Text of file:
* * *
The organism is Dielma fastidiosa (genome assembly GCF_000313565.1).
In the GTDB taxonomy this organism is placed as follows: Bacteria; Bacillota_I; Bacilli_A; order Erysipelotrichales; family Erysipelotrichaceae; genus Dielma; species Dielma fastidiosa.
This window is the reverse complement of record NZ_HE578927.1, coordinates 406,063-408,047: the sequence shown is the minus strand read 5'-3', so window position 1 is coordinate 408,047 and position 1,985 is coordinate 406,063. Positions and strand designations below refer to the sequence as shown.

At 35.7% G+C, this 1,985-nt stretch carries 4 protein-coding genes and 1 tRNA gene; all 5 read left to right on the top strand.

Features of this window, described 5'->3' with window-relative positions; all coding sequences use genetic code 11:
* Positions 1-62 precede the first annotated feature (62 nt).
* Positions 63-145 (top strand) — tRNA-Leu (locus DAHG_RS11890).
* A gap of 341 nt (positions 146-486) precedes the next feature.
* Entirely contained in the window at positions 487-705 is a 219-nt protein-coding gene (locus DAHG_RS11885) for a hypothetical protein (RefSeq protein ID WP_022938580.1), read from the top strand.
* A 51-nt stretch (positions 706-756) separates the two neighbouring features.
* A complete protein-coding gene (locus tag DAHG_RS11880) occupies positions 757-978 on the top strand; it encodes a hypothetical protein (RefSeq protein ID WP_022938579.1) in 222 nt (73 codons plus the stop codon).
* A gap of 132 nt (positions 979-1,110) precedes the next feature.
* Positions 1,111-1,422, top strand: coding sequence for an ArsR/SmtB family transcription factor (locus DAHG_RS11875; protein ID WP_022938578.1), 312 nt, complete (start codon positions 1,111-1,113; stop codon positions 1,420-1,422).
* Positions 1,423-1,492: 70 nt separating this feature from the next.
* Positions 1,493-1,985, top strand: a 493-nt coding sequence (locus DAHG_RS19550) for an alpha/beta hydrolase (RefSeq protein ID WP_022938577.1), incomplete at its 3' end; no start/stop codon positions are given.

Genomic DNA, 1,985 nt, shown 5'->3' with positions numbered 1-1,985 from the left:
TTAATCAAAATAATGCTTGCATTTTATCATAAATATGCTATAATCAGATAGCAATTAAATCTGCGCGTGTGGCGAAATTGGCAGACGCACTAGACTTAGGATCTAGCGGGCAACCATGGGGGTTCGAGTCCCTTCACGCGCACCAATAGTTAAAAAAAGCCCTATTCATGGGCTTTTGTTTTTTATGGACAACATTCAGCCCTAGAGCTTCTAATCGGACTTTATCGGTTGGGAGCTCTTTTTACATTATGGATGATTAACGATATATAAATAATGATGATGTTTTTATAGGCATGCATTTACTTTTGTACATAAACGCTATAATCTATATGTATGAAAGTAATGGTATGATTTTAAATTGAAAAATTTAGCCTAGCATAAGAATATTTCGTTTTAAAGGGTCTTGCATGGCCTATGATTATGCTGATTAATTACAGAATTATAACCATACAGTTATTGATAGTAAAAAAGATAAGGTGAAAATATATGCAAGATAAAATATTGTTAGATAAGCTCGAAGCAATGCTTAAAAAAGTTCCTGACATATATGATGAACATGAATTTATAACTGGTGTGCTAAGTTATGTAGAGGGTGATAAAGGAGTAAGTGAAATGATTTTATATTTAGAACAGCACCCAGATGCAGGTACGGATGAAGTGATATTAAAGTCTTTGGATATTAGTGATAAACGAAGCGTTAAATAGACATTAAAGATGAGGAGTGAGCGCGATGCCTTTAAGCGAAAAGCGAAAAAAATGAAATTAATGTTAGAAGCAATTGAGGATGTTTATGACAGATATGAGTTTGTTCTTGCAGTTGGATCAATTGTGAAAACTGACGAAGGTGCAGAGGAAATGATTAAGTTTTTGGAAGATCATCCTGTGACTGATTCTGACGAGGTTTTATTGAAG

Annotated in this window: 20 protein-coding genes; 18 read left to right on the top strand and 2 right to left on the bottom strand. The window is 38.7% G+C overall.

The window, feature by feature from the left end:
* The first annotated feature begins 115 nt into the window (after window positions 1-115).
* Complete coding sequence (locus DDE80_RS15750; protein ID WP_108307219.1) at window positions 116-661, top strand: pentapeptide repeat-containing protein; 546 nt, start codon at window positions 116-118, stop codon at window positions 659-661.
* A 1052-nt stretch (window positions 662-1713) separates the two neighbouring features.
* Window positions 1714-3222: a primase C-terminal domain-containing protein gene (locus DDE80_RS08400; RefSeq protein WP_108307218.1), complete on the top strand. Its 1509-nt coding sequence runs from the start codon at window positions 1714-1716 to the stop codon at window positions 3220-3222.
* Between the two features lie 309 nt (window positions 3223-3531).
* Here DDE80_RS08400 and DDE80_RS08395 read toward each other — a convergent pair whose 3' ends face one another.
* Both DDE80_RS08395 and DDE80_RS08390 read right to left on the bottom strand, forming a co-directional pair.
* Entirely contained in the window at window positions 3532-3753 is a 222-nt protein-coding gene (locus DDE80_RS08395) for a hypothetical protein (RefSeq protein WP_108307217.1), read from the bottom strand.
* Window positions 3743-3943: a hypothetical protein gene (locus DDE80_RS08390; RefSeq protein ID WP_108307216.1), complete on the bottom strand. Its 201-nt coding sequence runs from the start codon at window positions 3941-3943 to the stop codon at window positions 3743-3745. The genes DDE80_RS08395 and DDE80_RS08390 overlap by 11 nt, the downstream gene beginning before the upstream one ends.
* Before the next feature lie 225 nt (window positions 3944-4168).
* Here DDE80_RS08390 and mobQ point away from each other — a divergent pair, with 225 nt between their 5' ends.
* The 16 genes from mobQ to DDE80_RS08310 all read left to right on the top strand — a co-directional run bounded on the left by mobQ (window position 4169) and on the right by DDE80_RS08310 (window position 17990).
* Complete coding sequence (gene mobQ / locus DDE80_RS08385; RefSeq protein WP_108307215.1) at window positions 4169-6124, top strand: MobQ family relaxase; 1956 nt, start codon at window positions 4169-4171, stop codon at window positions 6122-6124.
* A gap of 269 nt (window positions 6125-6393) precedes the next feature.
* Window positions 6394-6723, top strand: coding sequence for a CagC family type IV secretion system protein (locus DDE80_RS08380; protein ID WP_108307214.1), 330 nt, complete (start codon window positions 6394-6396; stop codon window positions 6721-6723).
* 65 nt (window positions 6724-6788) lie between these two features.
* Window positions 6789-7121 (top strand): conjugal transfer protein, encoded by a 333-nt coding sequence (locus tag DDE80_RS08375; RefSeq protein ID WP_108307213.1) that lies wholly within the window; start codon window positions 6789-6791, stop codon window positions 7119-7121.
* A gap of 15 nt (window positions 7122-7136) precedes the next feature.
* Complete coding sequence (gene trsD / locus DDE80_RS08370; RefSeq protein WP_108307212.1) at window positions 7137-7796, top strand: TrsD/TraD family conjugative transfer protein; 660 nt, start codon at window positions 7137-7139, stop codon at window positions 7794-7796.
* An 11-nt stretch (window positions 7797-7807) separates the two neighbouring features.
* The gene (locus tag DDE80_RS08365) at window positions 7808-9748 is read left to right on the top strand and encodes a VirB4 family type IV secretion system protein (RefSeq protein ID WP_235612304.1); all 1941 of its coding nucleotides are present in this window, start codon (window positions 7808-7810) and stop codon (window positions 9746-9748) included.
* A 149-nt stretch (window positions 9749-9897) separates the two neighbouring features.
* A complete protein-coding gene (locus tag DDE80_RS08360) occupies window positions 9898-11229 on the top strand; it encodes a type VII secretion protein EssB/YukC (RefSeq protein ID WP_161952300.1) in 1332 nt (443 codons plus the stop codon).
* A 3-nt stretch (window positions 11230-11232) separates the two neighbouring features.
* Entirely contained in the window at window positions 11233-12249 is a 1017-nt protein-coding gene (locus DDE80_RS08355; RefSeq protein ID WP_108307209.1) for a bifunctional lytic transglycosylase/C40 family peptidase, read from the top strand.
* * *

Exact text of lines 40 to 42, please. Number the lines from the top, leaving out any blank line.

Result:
* The gene (locus tag DDE80_RS08365) at window positions 7808-9748 is read left to right on the top strand and encodes a VirB4 family type IV secretion system protein (RefSeq protein ID WP_235612304.1); all 1941 of its coding nucleotides are present in this window, start codon (window positions 7808-7810) and stop codon (window positions 9746-9748) included.
* A 149-nt stretch (window positions 9749-9897) separates the two neighbouring features.
* A complete protein-coding gene (locus tag DDE80_RS08360) occupies window positions 9898-11229 on the top strand; it encodes a type VII secretion protein EssB/YukC (RefSeq protein ID WP_161952300.1) in 1332 nt (443 codons plus the stop codon).